So why do you think, I mean, as you mentioned, you know, a little bit ago, that all of this information is out there, right? It’s technology’s made things really seamless and easy, you can find things on YouTube and Facebook. Why is it that you think more of these programs are not being adopted? Well, I think in a lot of parts of the country, they are. And I think there’s a lot of successful programs. Remember, I am in this pool of shelters on the other end of the bell curve. I just recently spoke at a national veterinary conference, and the major part of my first session was about the human brain. And so number one our human brain amplifies negatives, and we trigger to the worst case scenario. Even if one time out of 100 something bad happened, that’s what we’re gonna bring up first. So you combine that with an emotional entity, like a shelter and animals that were very bonded to. We want to protect them, and so we’re afraid of change. We’re afraid because we only remember those negative things that happened in the past.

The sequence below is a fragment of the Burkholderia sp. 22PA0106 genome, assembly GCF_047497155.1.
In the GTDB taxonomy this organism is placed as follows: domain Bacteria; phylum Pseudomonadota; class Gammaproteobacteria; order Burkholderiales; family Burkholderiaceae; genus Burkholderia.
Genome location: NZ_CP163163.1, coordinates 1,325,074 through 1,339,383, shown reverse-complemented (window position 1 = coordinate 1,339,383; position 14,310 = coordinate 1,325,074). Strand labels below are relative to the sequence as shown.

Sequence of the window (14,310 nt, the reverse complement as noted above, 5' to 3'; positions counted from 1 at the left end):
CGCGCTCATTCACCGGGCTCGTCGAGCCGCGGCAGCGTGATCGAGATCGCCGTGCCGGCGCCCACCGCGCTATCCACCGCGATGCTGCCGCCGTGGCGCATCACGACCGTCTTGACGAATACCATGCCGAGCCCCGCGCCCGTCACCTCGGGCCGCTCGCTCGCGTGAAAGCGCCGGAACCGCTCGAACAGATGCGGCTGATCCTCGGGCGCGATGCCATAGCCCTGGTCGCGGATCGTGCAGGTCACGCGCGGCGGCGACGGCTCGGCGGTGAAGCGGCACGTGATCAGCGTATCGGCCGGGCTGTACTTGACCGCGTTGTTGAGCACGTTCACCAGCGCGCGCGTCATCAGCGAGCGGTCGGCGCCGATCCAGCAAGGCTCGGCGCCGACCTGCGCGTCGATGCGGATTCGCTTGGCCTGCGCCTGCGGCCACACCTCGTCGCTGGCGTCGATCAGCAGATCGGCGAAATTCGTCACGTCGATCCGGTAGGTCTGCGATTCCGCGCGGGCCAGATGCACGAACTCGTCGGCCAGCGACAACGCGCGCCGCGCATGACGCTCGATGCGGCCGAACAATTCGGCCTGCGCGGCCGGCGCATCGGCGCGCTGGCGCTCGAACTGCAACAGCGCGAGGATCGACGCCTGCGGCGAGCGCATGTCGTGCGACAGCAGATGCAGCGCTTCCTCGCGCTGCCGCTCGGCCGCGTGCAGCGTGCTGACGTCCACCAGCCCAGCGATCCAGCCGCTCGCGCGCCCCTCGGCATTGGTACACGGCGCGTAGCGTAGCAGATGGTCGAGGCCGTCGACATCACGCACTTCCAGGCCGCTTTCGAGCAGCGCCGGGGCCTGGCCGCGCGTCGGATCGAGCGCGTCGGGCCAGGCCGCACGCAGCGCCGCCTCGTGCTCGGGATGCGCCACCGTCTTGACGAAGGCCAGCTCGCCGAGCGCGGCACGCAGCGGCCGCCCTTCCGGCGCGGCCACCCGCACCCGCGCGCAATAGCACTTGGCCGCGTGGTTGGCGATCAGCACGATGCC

But, I don’t know if you’ve read Adopters Welcome by HSUS, The guidelines. Have you seen that? I haven’t seen that one? Oh my gosh, it is a must-read for anyone in animal welfare, came out in 2015. You can download it for free on animalsheltering.org or by a hard copy for $15. Boy did that, that was eye-opening for me. And one of the numbers, the sets of numbers, helps me teach a lot of people that are stuck in sort of the old school ways. 144 million animals,  pets live in our families in the United States, 6 to 8 million entering shelters and a very small fraction of those, victims of halting neglect and abandonment. So you see where I’m going. So when we think about our microcosm, your rescue, I’m guaranteed your Facebook blows up with pictures of cruelty, neglect and abandonment. That’s your microcosm. But that’s not the world right? That’s not globally what’s happening. And so a lot of times, these shelters and leaders are afraid of a negative consequence, but in reality they don’t have to be. And so what I do is I come in and say,”Hey, Here’s what’s happening nationally. Here’s examples of successful programs around you, so you don’t have to be afraid. We already figured it out, and I’m gonna help you with these steps.” But what about this? But what about that? But what? It’s okay. We fear those negative outcomes, but guess what they don’t happen. And I was right there with people, you know, in a lot of these things. But so really, to me right now, absolutely the most exciting time in animal welfare, Chris. Because when I started 30 years ago, I saw a lot of empty cages, and that’s because animals were euthanized. And today I see empty cages because animals are saved. And I’ll be honest with you, I didn’t see a way out 30 years ago. We were just, Holy cow, how are we ever going to get out of this hole? So it’s so incredibly exciting to know, Hey, we got the answer. This is amazing. Yeah, it seems like you’re able to bring them a tool kit and give them different programs. And like you said, you’re showing them how they work and you’re showing them that, Yeah, while you might think, or you might believe that this is what the outcome is gonna be, here is actually what happens, and you’re able to give them case studies of where these things have been a success.